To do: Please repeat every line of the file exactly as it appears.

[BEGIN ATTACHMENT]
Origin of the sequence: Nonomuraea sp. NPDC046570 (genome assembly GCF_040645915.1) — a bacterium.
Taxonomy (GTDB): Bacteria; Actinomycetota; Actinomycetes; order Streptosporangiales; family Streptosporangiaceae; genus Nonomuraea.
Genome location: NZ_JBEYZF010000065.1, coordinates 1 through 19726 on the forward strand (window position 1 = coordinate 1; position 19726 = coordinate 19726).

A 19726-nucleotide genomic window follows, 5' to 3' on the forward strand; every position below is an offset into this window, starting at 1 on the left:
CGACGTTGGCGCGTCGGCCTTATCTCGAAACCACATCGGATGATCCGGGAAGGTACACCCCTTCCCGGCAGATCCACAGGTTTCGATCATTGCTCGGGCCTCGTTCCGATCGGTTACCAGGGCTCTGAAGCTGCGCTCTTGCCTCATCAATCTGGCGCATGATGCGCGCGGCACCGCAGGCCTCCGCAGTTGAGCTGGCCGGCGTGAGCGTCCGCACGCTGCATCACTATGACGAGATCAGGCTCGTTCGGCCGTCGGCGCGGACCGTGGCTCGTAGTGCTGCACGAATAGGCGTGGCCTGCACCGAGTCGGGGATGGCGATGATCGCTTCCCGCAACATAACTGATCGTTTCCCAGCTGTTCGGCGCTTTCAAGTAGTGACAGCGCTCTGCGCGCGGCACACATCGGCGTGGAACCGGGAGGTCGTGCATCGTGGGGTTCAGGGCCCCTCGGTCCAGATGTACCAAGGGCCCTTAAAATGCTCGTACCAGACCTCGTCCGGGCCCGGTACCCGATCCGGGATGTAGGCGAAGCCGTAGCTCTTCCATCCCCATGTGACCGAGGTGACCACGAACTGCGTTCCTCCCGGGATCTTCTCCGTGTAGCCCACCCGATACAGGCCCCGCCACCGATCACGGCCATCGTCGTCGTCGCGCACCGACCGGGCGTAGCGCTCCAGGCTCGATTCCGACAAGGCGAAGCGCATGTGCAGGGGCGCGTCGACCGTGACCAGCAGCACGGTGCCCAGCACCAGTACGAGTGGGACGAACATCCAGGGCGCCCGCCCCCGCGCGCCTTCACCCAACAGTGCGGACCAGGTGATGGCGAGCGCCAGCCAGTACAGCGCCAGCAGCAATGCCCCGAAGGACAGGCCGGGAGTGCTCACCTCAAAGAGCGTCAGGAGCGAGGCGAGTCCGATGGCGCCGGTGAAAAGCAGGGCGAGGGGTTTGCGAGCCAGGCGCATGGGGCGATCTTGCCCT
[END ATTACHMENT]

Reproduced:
Origin of the sequence: Nonomuraea sp. NPDC046570 (genome assembly GCF_040645915.1) — a bacterium.
Taxonomy (GTDB): Bacteria; Actinomycetota; Actinomycetes; order Streptosporangiales; family Streptosporangiaceae; genus Nonomuraea.
Genome location: NZ_JBEYZF010000065.1, coordinates 1 through 19726 on the forward strand (window position 1 = coordinate 1; position 19726 = coordinate 19726).

A 19726-nucleotide genomic window follows, 5' to 3' on the forward strand; every position below is an offset into this window, starting at 1 on the left:
CGACGTTGGCGCGTCGGCCTTATCTCGAAACCACATCGGATGATCCGGGAAGGTACACCCCTTCCCGGCAGATCCACAGGTTTCGATCATTGCTCGGGCCTCGTTCCGATCGGTTACCAGGGCTCTGAAGCTGCGCTCTTGCCTCATCAATCTGGCGCATGATGCGCGCGGCACCGCAGGCCTCCGCAGTTGAGCTGGCCGGCGTGAGCGTCCGCACGCTGCATCACTATGACGAGATCAGGCTCGTTCGGCCGTCGGCGCGGACCGTGGCTCGTAGTGCTGCACGAATAGGCGTGGCCTGCACCGAGTCGGGGATGGCGATGATCGCTTCCCGCAACATAACTGATCGTTTCCCAGCTGTTCGGCGCTTTCAAGTAGTGACAGCGCTCTGCGCGCGGCACACATCGGCGTGGAACCGGGAGGTCGTGCATCGTGGGGTTCAGGGCCCCTCGGTCCAGATGTACCAAGGGCCCTTAAAATGCTCGTACCAGACCTCGTCCGGGCCCGGTACCCGATCCGGGATGTAGGCGAAGCCGTAGCTCTTCCATCCCCATGTGACCGAGGTGACCACGAACTGCGTTCCTCCCGGGATCTTCTCCGTGTAGCCCACCCGATACAGGCCCCGCCACCGATCACGGCCATCGTCGTCGTCGCGCACCGACCGGGCGTAGCGCTCCAGGCTCGATTCCGACAAGGCGAAGCGCATGTGCAGGGGCGCGTCGACCGTGACCAGCAGCACGGTGCCCAGCACCAGTACGAGTGGGACGAACATCCAGGGCGCCCGCCCCCGCGCGCCTTCACCCAACAGTGCGGACCAGGTGATGGCGAGCGCCAGCCAGTACAGCGCCAGCAGCAATGCCCCGAAGGACAGGCCGGGAGTGCTCACCTCAAAGAGCGTCAGGAGCGAGGCGAGTCCGATGGCGCCGGTGAAAAGCAGGGCGAGGGGTTTGCGAGCCAGGCGCATGGGGCGATCTTGCCCT